It’s also time we drilled down from the basic discussion of the issues. For example, in what ways are different communities of women put at cross purposes with one another, i.e. the scarcity debate? This isn’t about bridge building across populations, let’s get the ugly stories out, the embarrassing stories, the stories we never talk about because they’re too controversial or might… make us actually see what we’re doing to one another. Right now. Then, we stop doing it. More is more. I refuse to allow a world to exist where I have to kill off another woman’s chances in order to have mine. Nope. Not gonna happen. Not on my watch. I’m also not going to sit back and let anyone else do it, either. We make more chances. We’re women. Nature equipped us for creation. Yep. I said it.

This is not about relativising (the old chestnut of “we all face these issues”). Of course gender is the overlapping circle in this special Hell of inequality we find ourselves in, but, it’s important to give space to each woman to declare her struggles without regard to how it might be similar to someone else’s. Let’s give ourselves a broad field of voices and concerns, make things explicit, fully empower and listen and invite folks to the discussion.

And everyone, of every ethnicity: If you’ve ever been in an argument with someone, a real, personal, painful, close-to-the-bone-oh-I-should-be-writing-this-not-living-it kind of horrible shitstorm, you know what I’m asking when I say we have to first listen without speaking, that active listening that’s taught in therapy and kindergarten. Words may be misspoken, angry feelings may arise, we may each feel offended and someone might actually snap and find her honest, true center and need you to sit next to her, quietly holding her hand, not nodding, or breathing, or speaking, or, even, affirming through your own shared experience, but rather just gifting her your presence, your listening heart, telling her those magic words, “I hear you”. This is not about your understanding. Understanding may take time, it may take forever, it may never happen, but in this place and right now, we can hear one another, and that can be a beautiful kind of sisterhood all on its own.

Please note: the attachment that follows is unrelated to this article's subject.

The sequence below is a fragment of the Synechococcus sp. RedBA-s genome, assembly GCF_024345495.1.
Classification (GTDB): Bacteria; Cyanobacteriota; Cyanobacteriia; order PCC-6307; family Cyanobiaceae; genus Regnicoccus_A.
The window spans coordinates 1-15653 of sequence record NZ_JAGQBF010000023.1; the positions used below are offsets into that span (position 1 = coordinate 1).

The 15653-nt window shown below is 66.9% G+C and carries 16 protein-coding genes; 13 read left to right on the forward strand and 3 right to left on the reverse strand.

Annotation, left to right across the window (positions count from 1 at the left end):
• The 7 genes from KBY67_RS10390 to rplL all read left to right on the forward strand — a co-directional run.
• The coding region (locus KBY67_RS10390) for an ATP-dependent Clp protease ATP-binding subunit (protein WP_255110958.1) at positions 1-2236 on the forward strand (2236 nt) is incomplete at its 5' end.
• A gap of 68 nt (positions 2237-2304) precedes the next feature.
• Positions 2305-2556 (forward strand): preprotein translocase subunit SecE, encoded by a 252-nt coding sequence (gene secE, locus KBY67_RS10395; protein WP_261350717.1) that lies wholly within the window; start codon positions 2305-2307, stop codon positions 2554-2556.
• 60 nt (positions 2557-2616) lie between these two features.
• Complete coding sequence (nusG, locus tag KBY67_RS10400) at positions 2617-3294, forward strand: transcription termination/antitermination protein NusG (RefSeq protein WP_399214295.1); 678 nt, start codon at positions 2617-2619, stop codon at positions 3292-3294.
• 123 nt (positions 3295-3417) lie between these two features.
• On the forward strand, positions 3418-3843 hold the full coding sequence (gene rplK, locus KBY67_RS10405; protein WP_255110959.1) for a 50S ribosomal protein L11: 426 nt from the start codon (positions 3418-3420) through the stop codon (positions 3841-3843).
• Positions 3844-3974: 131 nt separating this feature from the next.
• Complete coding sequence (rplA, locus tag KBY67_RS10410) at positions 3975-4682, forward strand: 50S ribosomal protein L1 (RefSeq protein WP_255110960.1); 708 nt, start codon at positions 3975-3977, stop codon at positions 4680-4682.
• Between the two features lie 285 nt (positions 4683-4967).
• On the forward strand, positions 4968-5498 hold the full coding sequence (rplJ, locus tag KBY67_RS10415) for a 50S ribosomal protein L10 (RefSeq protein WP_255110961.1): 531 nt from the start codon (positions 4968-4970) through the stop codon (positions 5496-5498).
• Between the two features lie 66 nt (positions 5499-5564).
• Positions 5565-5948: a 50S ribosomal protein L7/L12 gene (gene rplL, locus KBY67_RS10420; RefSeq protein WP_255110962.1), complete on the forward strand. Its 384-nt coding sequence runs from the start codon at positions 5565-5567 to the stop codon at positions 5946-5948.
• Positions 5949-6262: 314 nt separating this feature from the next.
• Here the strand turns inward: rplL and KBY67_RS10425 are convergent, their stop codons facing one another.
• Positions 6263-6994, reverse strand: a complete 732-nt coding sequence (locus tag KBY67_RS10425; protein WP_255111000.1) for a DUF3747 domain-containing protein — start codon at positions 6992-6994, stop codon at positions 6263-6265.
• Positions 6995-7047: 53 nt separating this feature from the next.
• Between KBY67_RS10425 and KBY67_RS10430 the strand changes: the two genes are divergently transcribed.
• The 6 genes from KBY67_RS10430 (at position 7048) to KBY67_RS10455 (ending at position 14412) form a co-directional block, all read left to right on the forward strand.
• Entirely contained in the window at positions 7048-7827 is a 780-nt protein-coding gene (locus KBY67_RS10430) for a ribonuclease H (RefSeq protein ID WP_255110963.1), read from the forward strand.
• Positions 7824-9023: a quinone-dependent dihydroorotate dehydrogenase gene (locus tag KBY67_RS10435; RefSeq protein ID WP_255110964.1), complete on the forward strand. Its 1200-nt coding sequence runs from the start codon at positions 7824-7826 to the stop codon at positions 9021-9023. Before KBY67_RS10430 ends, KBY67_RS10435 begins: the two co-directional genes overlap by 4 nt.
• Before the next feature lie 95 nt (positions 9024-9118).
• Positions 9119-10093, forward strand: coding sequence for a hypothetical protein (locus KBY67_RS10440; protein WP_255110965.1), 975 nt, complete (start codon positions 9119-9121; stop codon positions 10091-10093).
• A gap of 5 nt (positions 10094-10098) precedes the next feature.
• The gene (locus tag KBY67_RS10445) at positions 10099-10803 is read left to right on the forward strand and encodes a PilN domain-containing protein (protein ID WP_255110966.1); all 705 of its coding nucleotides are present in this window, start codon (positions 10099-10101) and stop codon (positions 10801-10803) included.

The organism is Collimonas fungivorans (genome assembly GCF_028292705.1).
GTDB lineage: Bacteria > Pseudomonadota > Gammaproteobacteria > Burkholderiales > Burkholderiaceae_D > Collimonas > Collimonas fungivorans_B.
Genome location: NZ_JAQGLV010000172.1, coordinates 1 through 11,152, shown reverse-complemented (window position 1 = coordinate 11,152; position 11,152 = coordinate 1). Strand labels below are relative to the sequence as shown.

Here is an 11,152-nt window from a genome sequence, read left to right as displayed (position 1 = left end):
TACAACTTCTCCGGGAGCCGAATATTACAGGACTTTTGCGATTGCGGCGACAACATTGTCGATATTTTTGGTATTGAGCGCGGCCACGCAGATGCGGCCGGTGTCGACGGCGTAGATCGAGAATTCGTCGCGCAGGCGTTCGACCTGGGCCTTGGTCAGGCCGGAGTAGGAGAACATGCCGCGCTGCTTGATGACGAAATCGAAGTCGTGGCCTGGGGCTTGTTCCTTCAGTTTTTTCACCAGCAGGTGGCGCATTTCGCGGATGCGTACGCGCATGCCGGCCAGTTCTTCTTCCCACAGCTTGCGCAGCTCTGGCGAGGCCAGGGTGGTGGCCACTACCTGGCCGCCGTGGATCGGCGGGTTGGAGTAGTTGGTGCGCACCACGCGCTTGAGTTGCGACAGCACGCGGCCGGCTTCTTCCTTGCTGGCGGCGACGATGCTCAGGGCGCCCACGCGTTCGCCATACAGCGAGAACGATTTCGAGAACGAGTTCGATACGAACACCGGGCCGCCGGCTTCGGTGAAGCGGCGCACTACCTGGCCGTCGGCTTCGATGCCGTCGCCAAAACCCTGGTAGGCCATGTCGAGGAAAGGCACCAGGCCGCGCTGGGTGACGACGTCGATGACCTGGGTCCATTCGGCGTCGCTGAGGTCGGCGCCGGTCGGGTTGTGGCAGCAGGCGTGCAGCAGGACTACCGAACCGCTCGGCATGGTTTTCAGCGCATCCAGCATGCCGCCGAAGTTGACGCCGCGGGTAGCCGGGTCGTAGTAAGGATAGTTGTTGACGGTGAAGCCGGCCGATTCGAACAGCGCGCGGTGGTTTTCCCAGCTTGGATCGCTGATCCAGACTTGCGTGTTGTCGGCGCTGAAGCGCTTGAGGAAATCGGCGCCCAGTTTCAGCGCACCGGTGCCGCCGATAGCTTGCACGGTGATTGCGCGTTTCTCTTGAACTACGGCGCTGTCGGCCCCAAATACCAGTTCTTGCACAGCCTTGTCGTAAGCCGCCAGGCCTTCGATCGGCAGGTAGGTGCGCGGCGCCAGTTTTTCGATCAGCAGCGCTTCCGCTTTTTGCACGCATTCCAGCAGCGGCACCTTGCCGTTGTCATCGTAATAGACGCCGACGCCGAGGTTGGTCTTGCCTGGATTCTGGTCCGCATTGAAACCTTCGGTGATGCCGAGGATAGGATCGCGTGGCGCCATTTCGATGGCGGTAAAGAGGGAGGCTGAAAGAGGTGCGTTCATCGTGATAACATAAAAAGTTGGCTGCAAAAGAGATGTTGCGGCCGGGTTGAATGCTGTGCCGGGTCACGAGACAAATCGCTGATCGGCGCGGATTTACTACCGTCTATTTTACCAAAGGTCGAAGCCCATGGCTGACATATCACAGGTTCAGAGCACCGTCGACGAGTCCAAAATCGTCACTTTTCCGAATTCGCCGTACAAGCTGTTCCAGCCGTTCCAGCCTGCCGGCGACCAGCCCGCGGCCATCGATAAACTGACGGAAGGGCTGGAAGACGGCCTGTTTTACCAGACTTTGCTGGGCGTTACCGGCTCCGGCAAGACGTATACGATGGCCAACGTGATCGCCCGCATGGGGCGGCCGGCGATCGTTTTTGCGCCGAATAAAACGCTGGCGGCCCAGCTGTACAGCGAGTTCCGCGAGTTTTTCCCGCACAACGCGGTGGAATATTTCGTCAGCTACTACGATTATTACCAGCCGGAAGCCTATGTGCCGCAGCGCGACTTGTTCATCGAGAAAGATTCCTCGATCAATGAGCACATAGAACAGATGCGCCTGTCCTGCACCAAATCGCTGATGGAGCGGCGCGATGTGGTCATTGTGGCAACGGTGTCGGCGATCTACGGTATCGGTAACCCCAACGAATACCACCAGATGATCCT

Alyss DixsonAlyss Dixson received a BA in Comparative Literature from Yale after a brief stint at Columbia University’s MFA in Film, she left for Hollywood. She ran Rat Entertainment for five years working on Rush Hour, Family Man, Paid in Full and as an Associate Producer on Double Take. Later, she joined Paramount Pictures as Vice President of Production, Worldwide. Ms. Dixson is a Cave Canem Fellow, a Callaloo Fellow in Poetry and serves on the Executive Committee for VIDA: Women in Literary Arts’ Board of Directors. She is hard at work on her thesis novel, Deep Rollers, for San Francisco State University’s MFA in Fiction as well as a collection of poems, Fukuoka Woman.



[1] By “we”, I mean those of us here at VIDA, i.e. me, not the world at large. Women of Color have hardly been waiting by demurely for me to hit “send” on anything before they speak up for themselves.